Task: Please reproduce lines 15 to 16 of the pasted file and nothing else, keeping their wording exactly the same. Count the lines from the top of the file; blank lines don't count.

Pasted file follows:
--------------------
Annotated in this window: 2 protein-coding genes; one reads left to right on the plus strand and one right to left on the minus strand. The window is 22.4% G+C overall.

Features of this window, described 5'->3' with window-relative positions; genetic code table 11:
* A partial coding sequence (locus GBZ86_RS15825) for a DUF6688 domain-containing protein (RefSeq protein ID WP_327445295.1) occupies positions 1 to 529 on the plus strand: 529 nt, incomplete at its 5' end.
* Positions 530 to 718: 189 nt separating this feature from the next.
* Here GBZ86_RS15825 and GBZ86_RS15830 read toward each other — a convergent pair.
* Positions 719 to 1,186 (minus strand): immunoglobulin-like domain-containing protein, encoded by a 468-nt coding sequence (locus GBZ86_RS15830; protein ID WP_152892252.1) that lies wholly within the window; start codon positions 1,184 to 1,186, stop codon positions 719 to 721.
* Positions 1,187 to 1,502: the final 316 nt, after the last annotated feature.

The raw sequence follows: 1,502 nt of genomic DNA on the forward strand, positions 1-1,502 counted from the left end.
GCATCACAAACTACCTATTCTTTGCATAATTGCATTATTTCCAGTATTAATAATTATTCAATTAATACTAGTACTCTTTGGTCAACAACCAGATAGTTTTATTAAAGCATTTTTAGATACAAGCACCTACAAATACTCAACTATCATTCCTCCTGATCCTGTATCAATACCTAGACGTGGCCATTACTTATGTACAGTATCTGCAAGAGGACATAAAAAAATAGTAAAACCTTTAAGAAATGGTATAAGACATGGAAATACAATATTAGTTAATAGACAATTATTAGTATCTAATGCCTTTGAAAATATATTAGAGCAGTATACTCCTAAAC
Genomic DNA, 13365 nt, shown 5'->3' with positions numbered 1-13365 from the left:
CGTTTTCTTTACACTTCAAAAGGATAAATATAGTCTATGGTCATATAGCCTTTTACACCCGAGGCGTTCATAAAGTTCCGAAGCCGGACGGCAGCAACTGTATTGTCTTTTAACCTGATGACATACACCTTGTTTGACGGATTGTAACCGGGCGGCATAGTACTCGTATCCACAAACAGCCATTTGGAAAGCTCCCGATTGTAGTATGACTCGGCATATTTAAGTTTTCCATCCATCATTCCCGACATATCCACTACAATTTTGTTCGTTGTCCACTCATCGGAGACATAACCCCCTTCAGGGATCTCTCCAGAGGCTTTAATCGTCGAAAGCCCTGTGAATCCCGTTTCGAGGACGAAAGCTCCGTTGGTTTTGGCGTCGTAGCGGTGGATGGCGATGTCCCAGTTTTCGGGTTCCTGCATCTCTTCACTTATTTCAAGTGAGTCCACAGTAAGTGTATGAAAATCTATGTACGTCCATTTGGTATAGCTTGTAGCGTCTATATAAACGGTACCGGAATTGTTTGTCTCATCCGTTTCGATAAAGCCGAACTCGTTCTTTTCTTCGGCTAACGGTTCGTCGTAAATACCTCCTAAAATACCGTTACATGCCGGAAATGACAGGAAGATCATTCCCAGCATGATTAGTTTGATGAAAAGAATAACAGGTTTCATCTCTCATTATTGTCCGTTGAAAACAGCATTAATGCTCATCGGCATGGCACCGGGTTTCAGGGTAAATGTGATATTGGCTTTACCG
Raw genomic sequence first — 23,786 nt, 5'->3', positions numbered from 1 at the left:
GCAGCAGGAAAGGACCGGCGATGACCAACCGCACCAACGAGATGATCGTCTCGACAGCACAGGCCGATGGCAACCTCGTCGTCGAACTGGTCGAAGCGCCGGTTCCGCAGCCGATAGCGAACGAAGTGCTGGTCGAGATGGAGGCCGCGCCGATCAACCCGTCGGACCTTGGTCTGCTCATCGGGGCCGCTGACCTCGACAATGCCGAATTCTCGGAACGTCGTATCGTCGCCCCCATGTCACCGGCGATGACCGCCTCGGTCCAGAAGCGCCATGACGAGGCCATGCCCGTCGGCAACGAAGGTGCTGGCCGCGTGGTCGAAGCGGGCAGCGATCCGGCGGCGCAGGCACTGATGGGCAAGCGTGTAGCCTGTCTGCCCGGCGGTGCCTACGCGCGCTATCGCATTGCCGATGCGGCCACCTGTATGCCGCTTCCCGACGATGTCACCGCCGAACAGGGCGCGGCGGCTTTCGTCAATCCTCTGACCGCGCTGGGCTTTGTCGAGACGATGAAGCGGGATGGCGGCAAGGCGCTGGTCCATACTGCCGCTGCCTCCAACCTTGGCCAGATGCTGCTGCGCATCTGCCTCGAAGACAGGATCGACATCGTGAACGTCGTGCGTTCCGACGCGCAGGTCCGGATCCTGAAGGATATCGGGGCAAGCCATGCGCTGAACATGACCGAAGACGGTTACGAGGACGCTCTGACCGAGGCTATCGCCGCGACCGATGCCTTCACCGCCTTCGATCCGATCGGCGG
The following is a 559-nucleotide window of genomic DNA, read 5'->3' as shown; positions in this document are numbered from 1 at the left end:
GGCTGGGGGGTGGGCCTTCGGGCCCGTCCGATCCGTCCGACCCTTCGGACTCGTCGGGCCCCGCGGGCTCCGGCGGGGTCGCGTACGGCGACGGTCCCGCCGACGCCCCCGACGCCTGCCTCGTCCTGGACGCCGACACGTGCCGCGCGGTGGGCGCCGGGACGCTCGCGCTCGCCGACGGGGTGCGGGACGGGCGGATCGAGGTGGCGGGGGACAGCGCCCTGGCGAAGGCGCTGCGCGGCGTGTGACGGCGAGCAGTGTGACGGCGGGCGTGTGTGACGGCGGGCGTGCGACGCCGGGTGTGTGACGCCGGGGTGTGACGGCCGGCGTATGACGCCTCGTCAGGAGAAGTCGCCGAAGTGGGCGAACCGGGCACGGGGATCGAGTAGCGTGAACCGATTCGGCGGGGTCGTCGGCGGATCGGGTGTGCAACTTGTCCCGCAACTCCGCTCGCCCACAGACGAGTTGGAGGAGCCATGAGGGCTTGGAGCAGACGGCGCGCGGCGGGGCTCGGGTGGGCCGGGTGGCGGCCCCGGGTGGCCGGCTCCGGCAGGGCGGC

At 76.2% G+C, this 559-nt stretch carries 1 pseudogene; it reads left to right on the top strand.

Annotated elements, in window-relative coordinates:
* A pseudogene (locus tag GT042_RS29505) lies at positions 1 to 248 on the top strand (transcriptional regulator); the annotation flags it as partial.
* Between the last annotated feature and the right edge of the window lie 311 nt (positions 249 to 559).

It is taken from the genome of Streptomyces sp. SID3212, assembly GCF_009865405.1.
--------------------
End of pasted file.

GGCTGGGGGGTGGGCCTTCGGGCCCGTCCGATCCGTCCGACCCTTCGGACTCGTCGGGCCCCGCGGGCTCCGGCGGGGTCGCGTACGGCGACGGTCCCGCCGACGCCCCCGACGCCTGCCTCGTCCTGGACGCCGACACGTGCCGCGCGGTGGGCGCCGGGACGCTCGCGCTCGCCGACGGGGTGCGGGACGGGCGGATCGAGGTGGCGGGGGACAGCGCCCTGGCGAAGGCGCTGCGCGGCGTGTGACGGCGAGCAGTGTGACGGCGGGCGTGTGTGACGGCGGGCGTGCGACGCCGGGTGTGTGACGCCGGGGTGTGACGGCCGGCGTATGACGCCTCGTCAGGAGAAGTCGCCGAAGTGGGCGAACCGGGCACGGGGATCGAGTAGCGTGAACCGATTCGGCGGGGTCGTCGGCGGATCGGGTGTGCAACTTGTCCCGCAACTCCGCTCGCCCACAGACGAGTTGGAGGAGCCATGAGGGCTTGGAGCAGACGGCGCGCGGCGGGGCTCGGGTGGGCCGGGTGGCGGCCCCGGGTGGCCGGCTCCGGCAGGGCGGC

At 76.2% G+C, this 559-nt stretch carries 1 pseudogene; it reads left to right on the top strand.